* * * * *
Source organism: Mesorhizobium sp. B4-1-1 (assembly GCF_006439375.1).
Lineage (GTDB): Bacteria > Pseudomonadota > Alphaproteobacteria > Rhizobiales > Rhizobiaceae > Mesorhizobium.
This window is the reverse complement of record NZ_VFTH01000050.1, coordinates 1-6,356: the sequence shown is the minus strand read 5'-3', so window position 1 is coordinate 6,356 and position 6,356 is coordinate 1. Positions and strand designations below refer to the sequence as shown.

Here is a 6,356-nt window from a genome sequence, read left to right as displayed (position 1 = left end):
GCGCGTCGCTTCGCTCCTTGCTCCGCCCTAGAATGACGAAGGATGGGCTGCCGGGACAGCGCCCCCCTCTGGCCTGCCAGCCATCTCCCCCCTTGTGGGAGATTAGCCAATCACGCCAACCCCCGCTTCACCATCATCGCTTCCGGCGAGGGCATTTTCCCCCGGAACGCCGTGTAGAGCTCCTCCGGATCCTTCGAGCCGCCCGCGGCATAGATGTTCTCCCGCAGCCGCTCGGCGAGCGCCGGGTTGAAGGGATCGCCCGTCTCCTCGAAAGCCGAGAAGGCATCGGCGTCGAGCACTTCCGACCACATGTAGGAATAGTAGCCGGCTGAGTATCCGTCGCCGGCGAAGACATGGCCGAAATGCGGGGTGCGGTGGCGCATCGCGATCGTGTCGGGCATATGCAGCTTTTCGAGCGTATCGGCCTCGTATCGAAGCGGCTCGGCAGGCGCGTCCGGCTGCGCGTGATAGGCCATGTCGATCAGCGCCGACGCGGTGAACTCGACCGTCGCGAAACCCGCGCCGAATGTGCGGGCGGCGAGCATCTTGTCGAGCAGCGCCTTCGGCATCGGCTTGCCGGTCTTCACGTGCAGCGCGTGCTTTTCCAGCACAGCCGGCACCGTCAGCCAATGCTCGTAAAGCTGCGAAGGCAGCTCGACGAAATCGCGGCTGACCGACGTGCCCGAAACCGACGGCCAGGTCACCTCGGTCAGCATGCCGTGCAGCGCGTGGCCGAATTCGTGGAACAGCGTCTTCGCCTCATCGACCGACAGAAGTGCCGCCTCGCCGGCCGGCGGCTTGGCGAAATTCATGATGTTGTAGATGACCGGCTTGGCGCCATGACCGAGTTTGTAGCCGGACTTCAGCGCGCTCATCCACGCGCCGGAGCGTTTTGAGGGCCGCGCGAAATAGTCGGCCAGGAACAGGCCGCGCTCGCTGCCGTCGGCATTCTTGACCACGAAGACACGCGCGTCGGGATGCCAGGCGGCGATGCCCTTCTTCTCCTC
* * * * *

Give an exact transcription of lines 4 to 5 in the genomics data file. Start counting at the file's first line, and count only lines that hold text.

Here is a 6,356-nt window from a genome sequence, read left to right as displayed (position 1 = left end):
GCGCGTCGCTTCGCTCCTTGCTCCGCCCTAGAATGACGAAGGATGGGCTGCCGGGACAGCGCCCCCCTCTGGCCTGCCAGCCATCTCCCCCCTTGTGGGAGATTAGCCAATCACGCCAACCCCCGCTTCACCATCATCGCTTCCGGCGAGGGCATTTTCCCCCGGAACGCCGTGTAGAGCTCCTCCGGATCCTTCGAGCCGCCCGCGGCATAGATGTTCTCCCGCAGCCGCTCGGCGAGCGCCGGGTTGAAGGGATCGCCCGTCTCCTCGAAAGCCGAGAAGGCATCGGCGTCGAGCACTTCCGACCACATGTAGGAATAGTAGCCGGCTGAGTATCCGTCGCCGGCGAAGACATGGCCGAAATGCGGGGTGCGGTGGCGCATCGCGATCGTGTCGGGCATATGCAGCTTTTCGAGCGTATCGGCCTCGTATCGAAGCGGCTCGGCAGGCGCGTCCGGCTGCGCGTGATAGGCCATGTCGATCAGCGCCGACGCGGTGAACTCGACCGTCGCGAAACCCGCGCCGAATGTGCGGGCGGCGAGCATCTTGTCGAGCAGCGCCTTCGGCATCGGCTTGCCGGTCTTCACGTGCAGCGCGTGCTTTTCCAGCACAGCCGGCACCGTCAGCCAATGCTCGTAAAGCTGCGAAGGCAGCTCGACGAAATCGCGGCTGACCGACGTGCCCGAAACCGACGGCCAGGTCACCTCGGTCAGCATGCCGTGCAGCGCGTGGCCGAATTCGTGGAACAGCGTCTTCGCCTCATCGACCGACAGAAGTGCCGCCTCGCCGGCCGGCGGCTTGGCGAAATTCATGATGTTGTAGATGACCGGCTTGGCGCCATGACCGAGTTTGTAGCCGGACTTCAGCGCGCTCATCCACGCGCCGGAGCGTTTTGAGGGCCGCGCGAAATAGTCGGCCAGGAACAGGCCGCGCTCGCTGCCGTCGGCATTCTTGACCACGAAGACACGCGCGTCGGGATGCCAGGCGGCGATGCCCTTCTTCTCCTC